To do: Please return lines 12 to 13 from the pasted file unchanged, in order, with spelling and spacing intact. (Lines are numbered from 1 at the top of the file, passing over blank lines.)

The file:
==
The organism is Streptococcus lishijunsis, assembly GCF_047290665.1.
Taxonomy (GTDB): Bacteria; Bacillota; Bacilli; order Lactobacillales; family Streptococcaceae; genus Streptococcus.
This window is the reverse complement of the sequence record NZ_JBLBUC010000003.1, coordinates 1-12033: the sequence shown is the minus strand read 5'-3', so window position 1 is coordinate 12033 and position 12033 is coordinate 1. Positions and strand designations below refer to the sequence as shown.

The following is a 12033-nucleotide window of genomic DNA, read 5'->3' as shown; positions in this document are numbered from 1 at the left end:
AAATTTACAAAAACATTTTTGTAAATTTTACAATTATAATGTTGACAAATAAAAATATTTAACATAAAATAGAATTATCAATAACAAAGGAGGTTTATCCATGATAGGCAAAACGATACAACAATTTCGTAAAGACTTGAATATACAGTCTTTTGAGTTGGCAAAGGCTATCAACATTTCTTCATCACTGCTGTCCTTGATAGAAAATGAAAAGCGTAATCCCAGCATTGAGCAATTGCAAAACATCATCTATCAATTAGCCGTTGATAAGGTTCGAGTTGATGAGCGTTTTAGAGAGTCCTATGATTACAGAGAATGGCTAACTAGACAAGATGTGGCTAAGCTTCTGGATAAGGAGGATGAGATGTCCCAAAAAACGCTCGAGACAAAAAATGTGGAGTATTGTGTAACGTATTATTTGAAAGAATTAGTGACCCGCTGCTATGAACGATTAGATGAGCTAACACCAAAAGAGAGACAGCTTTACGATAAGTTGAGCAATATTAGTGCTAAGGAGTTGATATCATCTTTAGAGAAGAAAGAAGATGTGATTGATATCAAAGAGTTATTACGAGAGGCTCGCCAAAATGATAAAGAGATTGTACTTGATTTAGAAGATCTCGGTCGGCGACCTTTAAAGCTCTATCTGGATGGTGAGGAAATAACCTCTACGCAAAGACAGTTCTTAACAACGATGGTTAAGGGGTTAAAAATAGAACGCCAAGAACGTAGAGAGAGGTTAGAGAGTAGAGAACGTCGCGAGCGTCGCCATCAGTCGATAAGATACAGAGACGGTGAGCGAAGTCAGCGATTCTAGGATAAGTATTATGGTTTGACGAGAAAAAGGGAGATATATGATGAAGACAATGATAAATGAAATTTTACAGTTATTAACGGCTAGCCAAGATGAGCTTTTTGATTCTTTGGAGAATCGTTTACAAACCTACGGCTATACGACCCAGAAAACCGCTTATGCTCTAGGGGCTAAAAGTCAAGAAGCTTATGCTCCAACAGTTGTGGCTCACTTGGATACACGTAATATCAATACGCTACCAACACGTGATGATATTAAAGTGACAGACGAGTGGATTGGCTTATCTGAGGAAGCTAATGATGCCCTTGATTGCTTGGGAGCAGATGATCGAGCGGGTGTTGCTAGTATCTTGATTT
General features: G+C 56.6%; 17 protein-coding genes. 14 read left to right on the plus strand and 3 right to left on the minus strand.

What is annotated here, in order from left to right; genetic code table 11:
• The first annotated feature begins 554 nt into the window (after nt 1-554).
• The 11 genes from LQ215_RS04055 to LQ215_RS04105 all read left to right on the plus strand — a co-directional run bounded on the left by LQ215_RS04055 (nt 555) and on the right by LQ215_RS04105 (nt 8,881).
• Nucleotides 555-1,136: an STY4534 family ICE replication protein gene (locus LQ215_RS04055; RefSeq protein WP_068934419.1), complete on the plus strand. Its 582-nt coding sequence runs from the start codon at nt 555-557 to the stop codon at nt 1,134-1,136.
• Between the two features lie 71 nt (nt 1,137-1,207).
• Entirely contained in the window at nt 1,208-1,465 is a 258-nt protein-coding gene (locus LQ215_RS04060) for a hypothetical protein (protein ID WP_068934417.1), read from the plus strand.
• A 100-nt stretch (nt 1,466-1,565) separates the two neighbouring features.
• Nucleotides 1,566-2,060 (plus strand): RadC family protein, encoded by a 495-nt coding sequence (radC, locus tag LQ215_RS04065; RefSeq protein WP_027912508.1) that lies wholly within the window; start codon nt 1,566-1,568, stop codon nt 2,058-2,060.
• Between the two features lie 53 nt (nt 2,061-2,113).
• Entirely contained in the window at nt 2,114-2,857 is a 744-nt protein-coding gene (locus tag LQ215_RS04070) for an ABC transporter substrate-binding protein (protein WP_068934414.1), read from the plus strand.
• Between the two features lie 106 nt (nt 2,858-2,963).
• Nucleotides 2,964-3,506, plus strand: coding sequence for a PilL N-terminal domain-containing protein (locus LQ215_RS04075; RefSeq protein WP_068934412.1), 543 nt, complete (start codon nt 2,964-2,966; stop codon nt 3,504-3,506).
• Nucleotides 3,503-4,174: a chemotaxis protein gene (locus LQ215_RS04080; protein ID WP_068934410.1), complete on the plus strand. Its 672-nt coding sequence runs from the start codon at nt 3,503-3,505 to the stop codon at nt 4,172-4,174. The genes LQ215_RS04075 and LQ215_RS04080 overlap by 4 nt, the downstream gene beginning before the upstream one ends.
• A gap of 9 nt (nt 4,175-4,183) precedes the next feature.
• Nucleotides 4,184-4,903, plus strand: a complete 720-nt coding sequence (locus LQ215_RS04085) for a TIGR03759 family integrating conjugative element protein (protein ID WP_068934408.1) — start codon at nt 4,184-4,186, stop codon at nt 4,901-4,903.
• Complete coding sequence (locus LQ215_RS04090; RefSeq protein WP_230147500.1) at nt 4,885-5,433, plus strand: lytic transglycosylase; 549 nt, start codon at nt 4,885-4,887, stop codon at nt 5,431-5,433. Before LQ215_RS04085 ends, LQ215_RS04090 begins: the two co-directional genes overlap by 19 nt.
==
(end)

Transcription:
• Entirely contained in the window at nt 1,208-1,465 is a 258-nt protein-coding gene (locus LQ215_RS04060) for a hypothetical protein (protein ID WP_068934417.1), read from the plus strand.
• A 100-nt stretch (nt 1,466-1,565) separates the two neighbouring features.